But the point is that were I to write a note in this state, that's what it would be. Some housekeeping stuff, some mundane stuff, some saying obvious things to people just because I know they need to be said and maybe it will help limit how much my suicide would hurt them. That sort of thing. Nothing revelatory. What is there to reveal, really?

And so, honestly, if I were regularly dealing with people who might be suicidal, I'd be sensitive to trying to discern if someone was in one of these two states. And the first is going to be pretty obvious, right? What you'd want to do is notice the second, because they can sort of appear to be normal. Not normal, but ... calm? I'd definitely think there'd be quite a few distinct warning signs, in the things they talk about and such.

"And some weird paranoid part of me is envisioning in the not-too-distant future, a team of suicide-prevention cops breaking down the door of some teen who's just been joking around with a bunch of friends on whatever the equivalent of Twitter is then. I guess it's worth it if it saves someone's life, but there's still something creepy about it."

It's funny that you mention this because in another thread there's been some argument with someone who's certain that it's possible to automate monitoring on Twitter and the like for sexual harassment and such. And some of us have been trying to explain that this is a much harder thing to do, because of false-positives and people actively trying to avoid automated detection, to solve this problem truly requires a significant level of something acting quite a bit like real comprehension, real comprehension of natural language. And that's the strong AI problem, and we're not even remotely close to solving that problem.

But on the other hand, throwing huge amounts of data at processing that does a whole bunch of correlation can solve what seem like difficult problems, and what this is talking about is more that kind of problem. It's not as difficult a problem because it doesn't require comprehension, just a lot of number crunching. Google's translation is so much better than the automated translation that came before it, but it's not even in any remote sense understanding what it's translating; it's faking it by cheating with huge amounts of data.

You're basically just building a model that calculates some quantified risk on the basis of the kind of language used, life situation, demographics, and some evaluation of affect and such. Even then they'd not be expecting the tool to be some robotic, automated thing that, as you say, causes cops to break down some teen's door. What would actually happen is that the model would point to individuals that should be investigated further, or watched more carefully, by an actual person.

This kind of thing is good in medicine. People often don't like it because medicine is so subjective. And it is. That's the problem. When you have gifted practitioners, they do the mysterious stuff they do and consistently make the right diagnosis. But not all practitioners are so gifted. And the inconsistencies between practitioners, above and beyond that some miss things that others wouldn't have, cause problems. So standardizing diagnostic tools is good and helpful. In the end, it doesn't substitute for a practitioner's subjective judgment. What it does is augment it.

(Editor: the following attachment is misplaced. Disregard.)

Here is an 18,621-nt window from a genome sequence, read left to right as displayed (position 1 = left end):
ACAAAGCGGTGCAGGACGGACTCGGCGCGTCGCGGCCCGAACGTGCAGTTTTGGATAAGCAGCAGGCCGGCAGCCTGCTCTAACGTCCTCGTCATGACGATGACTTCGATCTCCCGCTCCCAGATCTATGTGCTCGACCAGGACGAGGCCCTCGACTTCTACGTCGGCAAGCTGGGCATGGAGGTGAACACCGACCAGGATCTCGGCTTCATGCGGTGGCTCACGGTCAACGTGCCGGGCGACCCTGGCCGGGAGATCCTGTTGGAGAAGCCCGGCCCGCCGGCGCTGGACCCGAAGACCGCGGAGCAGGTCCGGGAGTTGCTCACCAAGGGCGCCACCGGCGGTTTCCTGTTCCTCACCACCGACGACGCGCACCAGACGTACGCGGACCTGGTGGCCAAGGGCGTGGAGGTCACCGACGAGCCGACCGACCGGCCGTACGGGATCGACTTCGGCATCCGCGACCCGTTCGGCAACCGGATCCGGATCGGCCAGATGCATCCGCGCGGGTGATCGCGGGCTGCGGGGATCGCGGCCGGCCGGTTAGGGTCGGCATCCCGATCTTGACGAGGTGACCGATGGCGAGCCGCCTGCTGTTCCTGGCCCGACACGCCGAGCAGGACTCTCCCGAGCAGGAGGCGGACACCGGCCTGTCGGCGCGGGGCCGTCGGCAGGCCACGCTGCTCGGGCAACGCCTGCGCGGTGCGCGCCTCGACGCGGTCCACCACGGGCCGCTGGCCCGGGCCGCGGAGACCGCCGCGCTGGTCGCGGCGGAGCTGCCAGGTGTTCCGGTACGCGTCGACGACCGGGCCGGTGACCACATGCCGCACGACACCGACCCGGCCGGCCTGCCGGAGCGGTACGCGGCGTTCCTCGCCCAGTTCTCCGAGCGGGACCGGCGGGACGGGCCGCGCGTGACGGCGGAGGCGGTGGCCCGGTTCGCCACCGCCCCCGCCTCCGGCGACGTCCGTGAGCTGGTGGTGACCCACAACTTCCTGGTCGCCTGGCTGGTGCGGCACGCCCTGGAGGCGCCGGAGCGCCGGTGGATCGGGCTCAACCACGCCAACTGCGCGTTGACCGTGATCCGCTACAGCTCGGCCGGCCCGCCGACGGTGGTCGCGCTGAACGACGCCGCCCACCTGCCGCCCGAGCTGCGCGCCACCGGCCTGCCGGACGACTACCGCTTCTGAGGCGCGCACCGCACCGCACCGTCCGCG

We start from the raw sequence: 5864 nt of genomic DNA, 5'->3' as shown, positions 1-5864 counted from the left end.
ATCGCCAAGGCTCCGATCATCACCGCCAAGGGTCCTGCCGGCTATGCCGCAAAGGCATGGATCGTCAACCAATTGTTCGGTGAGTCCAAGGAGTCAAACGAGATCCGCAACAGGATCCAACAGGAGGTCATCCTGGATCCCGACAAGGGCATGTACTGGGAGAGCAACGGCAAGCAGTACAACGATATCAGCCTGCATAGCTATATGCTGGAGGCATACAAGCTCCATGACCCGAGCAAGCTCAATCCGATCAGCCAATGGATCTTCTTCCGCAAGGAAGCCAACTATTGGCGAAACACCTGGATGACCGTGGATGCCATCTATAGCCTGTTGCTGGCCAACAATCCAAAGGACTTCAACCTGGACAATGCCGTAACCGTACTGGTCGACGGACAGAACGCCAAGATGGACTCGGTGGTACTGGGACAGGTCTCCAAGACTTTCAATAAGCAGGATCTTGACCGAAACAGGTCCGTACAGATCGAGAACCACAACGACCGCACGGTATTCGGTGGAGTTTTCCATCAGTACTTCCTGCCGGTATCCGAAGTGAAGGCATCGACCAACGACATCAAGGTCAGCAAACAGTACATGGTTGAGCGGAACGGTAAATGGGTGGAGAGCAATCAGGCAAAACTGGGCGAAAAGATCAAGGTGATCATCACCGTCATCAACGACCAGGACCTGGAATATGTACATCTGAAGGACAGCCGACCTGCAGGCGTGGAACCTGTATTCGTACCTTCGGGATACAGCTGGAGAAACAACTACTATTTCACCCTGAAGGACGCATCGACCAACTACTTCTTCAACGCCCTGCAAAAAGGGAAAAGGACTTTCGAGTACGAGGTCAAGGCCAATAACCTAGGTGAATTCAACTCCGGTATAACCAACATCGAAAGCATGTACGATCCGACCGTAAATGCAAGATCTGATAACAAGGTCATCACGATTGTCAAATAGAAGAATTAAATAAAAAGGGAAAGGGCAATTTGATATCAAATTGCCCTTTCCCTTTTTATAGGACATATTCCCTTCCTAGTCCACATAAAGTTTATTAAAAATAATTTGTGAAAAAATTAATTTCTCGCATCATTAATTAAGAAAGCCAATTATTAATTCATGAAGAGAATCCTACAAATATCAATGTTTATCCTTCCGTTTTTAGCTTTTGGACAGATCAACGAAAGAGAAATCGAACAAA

posted by Ivan Fyodorovich at 2:37 AM on January 9, 2014 [74 favorites]


That's a really cogent and coherent description of depression, Ivan-- sometimes the two states can be really difficult to explain to people.

Reading this made me really want to talk to the AI Sim.
posted by NoraReed at 2:47 AM on January 9, 2014


Only 25 to 30 percent of suicides are going to leave any kind of note. Most of the time it is an impulsive act.

I wondered about the accuracy of using suicide notes from as far back as the '50s.

That's a good point. A fair number of notes today are emails or text messages and the grammar in many notes would make an English teacher quite perturbed.
posted by Renoroc at 3:53 AM on January 9, 2014


Sometimes I wonder why we have to wait for someone to become suicidal to try and communicate with them. It feels to me like failed communication except for trivialities is the norm in society and we don't really want to mess with that unless there's no other choice.

The idea of suicide attempt as a cry for help is what you get when a non-suicidal cry for help just annoys others.
posted by Obscure Reference at 4:39 AM on January 9, 2014 [4 favorites]


Only 25 to 30 percent of suicides are going to leave any kind of note. Most of the time it is an impulsive act.

Cite? The suicide prevention training I've received says otherwise, but that statistic could have been doctored to give trainees the impression that they have more power in preventing suicides than is truly the case.
posted by chaiminda at 4:55 AM on January 9, 2014


The idea of suicide attempt as a cry for help is what you get when a non-suicidal cry for help just annoys others.

Many people don't even see it as a cry for help, but more like a cry for attention. They still think it is like some kind of social cheating, proof instead that someone is beyond help, and therefore someone else's problem. It's the ultimate coloring outside the lines, upsetting people unfairly, the biggest social gaffe. What a selfish imposition upon others! Can't they just suffer quietly in their box, discharging their social obligations until they die naturally, like the rest of us?

The space between, "I don't need to help this person", and "I can't help this person," can be arbitrarily small.
posted by bleep-blop at 5:29 AM on January 9, 2014 [8 favorites]


The space between, "I don't need to help this person", and "I can't help this person," can be arbitrarily small.

So true from what I've seen among my cohort.

Reading a few of these were weirdly familiar. I've never written a suicide note, but I've redone my wills several times (generally as I prepared for the three major surgeries in my life). A lot of the general stuff was easy and redundant - a reminder that monies first go to my spouse, then to my children and their guardians should my spouse also kick it. Then there were bits about who got my second-hand guitar* and other little thises and thatses.